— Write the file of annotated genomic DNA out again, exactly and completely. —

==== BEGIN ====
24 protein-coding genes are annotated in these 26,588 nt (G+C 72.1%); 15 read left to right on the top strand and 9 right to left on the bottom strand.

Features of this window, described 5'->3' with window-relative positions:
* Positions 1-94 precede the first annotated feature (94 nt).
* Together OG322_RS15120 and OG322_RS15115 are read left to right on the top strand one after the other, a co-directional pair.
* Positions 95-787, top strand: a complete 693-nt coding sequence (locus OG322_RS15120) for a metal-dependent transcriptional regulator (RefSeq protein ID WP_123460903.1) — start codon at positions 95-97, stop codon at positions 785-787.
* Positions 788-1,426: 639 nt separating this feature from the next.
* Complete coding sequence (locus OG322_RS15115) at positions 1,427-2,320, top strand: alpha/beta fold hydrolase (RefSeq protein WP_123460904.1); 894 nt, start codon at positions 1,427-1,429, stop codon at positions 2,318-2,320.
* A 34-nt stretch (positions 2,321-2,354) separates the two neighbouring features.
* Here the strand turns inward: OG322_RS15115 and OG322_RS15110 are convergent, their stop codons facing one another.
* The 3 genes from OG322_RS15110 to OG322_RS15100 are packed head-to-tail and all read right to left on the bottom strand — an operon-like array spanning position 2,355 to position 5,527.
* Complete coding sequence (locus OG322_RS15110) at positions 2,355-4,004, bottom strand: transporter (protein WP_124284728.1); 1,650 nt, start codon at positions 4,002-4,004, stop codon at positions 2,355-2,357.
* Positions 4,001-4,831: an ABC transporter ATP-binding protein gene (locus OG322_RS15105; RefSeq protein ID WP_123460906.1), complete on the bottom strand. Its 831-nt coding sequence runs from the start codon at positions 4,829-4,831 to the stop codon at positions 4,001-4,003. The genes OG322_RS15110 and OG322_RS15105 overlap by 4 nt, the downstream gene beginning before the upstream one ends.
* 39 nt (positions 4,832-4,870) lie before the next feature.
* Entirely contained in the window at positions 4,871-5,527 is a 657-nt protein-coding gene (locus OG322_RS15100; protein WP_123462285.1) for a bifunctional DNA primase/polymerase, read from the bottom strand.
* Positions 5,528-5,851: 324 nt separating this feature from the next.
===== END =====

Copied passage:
24 protein-coding genes are annotated in these 26,588 nt (G+C 72.1%); 15 read left to right on the top strand and 9 right to left on the bottom strand.

Features of this window, described 5'->3' with window-relative positions:
* Positions 1-94 precede the first annotated feature (94 nt).
* Together OG322_RS15120 and OG322_RS15115 are read left to right on the top strand one after the other, a co-directional pair.
* Positions 95-787, top strand: a complete 693-nt coding sequence (locus OG322_RS15120) for a metal-dependent transcriptional regulator (RefSeq protein ID WP_123460903.1) — start codon at positions 95-97, stop codon at positions 785-787.
* Positions 788-1,426: 639 nt separating this feature from the next.
* Complete coding sequence (locus OG322_RS15115) at positions 1,427-2,320, top strand: alpha/beta fold hydrolase (RefSeq protein WP_123460904.1); 894 nt, start codon at positions 1,427-1,429, stop codon at positions 2,318-2,320.
* A 34-nt stretch (positions 2,321-2,354) separates the two neighbouring features.
* Here the strand turns inward: OG322_RS15115 and OG322_RS15110 are convergent, their stop codons facing one another.
* The 3 genes from OG322_RS15110 to OG322_RS15100 are packed head-to-tail and all read right to left on the bottom strand — an operon-like array spanning position 2,355 to position 5,527.
* Complete coding sequence (locus OG322_RS15110) at positions 2,355-4,004, bottom strand: transporter (protein WP_124284728.1); 1,650 nt, start codon at positions 4,002-4,004, stop codon at positions 2,355-2,357.
* Positions 4,001-4,831: an ABC transporter ATP-binding protein gene (locus OG322_RS15105; RefSeq protein ID WP_123460906.1), complete on the bottom strand. Its 831-nt coding sequence runs from the start codon at positions 4,829-4,831 to the stop codon at positions 4,001-4,003. The genes OG322_RS15110 and OG322_RS15105 overlap by 4 nt, the downstream gene beginning before the upstream one ends.
* 39 nt (positions 4,832-4,870) lie before the next feature.
* Entirely contained in the window at positions 4,871-5,527 is a 657-nt protein-coding gene (locus OG322_RS15100; protein WP_123462285.1) for a bifunctional DNA primase/polymerase, read from the bottom strand.
* Positions 5,528-5,851: 324 nt separating this feature from the next.